Yes, the um, I mean, , the, the various components of ESG, environmental, social, and governance have, have been in play for quite some times. You know, like I said, we've been managing risk for, uh, over a decade now. And certainly we have been managing, risk associated with human slavery, uh, around, uh, sustainable, uh, practices in the environment and things of that nature. ESG has brought that together and i t has created kind of momentum around these particular issues. Um, what's really happening now to give ESG teeth is you have, uh, laws coming out like the German Supply Chain Act, and there's others from various countries that are saying, if you're a company of 3000 employees or more, you have to step up to this. And if you don't, We can fine you up to 2% of your annual revenue and we will cut, uh, all government contracts from, from you for the next three years. So it's really getting teeth now and companies have to pay attention to it like never before. For us, that means we need to, you know, expand the portfolio of risks that we manage. So we've gone the ABACs and the InfoSec and the data privacy, and now we have an additional, uh, I believe 16 different risks that fall under the category of ESG.Tom Raftery:
Wow. And how do you measure those?Dean Alms:
In very similar way. We, we basically have a combination of internal data that we capture from enterprise systems as well as external surveys that we do with the, the suppliers themselves to capture information about what they're doing as it relates to the environmental issues or as it relates to, the social issues around human labor and health and safety and things of that nature. And then increasingly, We can rely on risk intelligence providers that capture that information automatically and we can feed all three of those sources of information and then once again, we score that risk. On a scale of one to 10, where does that company reside across these various risk domains?Tom Raftery:
Okay. I gotta think particularly with the, the likes of ESG. The sands are shifting there bigtime, all the time. How do you keep up with that and how do your customers keep up with that?Dean Alms:
Yeah, you, you hit on a great point there, which is, you know, the need to build a platform that can be agile and accommodate all of these laws that are coming into play. And, and that's, you know, one Aravo's strengths is that we do have a platform approach to this. And the way we think about it is, um, the best way to think about it is think big, start small and then expand quickly or grow quickly from there. And, and that's the way we talk to our customers about how best to think about this. Too many customers out of the gate think they have to implement, you know, a broad, base of, of risk domains where that can get them in trouble. It becomes too difficult to implement. So we say, start small. Know who your suppliers are and know what you know you're buying from them, and you know the categories that your, uh, uh, products and services that you're buying from them. Once you have that in place, start adding the most critical risks that are important to you. So for us, we see customers approaching this in many different ways. Some customers will start with InfoSec, especially in the financial services industry. Other companies will start with anti bribery and corruption. Other companies may start with some environmental or human, social type of issue. So everybody's path to getting to that destination of managing a comprehensive set of risk is very different. And so we say, think big, start small and grow fast and prioritize, you know, which risk domains that you want to take on. And we provide a platform to do that. So as you add risk, you continue to get more and more visibility across those. And as new laws come into play, you know you need to provide reporting and you need to quarterly reporting and things of that nature. So we feed those reporting systems so that your finance department can push that out just like they push out financial records on a quarterly basis. Increasingly, they're gonna have to push out this ESG type of information. That's what the German Supply Act, demands, which is basically I need on a quarterly basis to report on how I'm doing against all these various risks. And, what's really important is that you don't neglect because one company could be fine, because maybe there is a, uh, uh, one of their suppliers breaks down and, and doesn't, um, live up to environmental needs, whether it's water management or waste management or climate reporting, or whatever the case may be. And as long as they're doing due diligence and they're actively managing that, then they're gonna be fine at one level. If you totally ignore it, your fines can, you know, quadruple in, in numbers. So instead of paying a million dollars, you may end up paying five or $6 million. That's why it's so important to put these programs in place and demonstrate that you are actively, you know, managing your risk in the environment today.Tom Raftery:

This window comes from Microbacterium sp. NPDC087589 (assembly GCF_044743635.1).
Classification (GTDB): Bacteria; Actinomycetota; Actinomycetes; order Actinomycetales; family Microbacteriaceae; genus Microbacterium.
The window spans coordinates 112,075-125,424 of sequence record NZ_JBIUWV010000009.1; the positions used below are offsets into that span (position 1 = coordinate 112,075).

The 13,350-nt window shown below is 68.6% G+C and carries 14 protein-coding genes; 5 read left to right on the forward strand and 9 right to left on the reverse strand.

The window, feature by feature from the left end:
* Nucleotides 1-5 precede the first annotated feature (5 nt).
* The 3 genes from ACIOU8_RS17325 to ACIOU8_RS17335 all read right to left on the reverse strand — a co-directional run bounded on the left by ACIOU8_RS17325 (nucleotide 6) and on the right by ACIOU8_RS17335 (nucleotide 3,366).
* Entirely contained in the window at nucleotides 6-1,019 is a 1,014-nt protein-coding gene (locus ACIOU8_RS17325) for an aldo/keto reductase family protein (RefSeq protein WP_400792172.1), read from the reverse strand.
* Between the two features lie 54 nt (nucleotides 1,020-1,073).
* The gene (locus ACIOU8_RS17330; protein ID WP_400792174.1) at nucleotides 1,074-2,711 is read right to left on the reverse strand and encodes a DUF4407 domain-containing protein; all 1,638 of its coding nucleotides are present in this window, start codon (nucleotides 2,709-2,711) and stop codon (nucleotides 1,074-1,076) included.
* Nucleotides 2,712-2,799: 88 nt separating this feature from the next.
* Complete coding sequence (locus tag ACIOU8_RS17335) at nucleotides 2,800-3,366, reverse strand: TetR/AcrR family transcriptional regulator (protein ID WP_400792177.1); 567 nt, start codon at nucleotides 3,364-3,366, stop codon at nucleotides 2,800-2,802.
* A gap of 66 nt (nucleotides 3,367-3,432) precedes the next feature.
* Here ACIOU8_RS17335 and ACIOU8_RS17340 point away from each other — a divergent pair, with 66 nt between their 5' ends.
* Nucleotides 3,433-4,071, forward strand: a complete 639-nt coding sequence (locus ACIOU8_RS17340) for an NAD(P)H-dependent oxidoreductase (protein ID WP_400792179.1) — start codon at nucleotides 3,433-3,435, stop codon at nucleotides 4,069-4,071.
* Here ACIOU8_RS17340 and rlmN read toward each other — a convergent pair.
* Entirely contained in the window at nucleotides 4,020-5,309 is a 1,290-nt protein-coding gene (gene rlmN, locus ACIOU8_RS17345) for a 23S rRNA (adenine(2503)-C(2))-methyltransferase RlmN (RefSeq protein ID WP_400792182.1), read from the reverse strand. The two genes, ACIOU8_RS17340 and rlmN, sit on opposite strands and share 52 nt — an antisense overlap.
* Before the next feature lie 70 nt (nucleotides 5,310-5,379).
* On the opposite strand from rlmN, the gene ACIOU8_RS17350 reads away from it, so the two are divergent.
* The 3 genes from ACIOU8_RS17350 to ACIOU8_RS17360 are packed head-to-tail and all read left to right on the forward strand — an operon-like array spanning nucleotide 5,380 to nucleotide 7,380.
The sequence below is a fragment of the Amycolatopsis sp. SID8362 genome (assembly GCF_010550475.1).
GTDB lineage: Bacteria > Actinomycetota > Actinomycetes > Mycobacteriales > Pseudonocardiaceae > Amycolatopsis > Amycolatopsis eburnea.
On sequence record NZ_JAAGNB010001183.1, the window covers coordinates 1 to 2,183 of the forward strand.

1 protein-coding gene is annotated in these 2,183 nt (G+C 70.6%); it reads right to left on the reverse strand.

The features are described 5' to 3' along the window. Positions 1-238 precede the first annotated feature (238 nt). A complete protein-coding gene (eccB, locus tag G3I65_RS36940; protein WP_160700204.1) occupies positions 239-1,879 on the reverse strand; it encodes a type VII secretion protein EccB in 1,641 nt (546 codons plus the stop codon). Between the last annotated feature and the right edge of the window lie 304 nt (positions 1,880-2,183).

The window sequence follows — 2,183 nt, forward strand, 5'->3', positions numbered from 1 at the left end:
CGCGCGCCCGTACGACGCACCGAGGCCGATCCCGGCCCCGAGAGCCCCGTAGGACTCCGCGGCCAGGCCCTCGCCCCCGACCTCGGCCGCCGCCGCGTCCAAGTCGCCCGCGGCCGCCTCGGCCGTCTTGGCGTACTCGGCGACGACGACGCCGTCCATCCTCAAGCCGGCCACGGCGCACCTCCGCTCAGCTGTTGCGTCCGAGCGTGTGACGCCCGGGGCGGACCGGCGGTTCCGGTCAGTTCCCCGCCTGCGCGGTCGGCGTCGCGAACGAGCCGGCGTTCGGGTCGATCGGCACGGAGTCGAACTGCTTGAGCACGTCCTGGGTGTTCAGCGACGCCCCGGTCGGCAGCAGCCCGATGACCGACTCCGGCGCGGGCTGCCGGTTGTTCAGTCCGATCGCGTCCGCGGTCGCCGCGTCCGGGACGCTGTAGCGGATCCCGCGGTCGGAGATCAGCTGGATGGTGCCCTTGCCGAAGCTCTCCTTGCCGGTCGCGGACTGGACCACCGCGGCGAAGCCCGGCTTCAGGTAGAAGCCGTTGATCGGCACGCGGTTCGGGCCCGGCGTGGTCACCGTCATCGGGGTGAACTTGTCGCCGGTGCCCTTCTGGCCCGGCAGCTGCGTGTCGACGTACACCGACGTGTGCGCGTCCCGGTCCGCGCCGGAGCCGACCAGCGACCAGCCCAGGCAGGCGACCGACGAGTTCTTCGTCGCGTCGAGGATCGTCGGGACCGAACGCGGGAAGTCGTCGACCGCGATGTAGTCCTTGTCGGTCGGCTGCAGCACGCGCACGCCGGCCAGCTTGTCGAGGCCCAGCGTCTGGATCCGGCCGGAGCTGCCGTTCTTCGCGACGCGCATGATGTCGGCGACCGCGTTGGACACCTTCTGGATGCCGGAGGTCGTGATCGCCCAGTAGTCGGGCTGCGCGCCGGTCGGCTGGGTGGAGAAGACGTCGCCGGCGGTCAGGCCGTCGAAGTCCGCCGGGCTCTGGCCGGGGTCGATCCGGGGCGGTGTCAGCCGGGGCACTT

Okay. And when you say start small and work up from there, how do companies prioritize where to start? Because what if you start on an InfoSec program and suddenly you get caught by the, German Due Diligence Act because you've, you know, something in your supply chain, you weren't aware of.Dean Alms: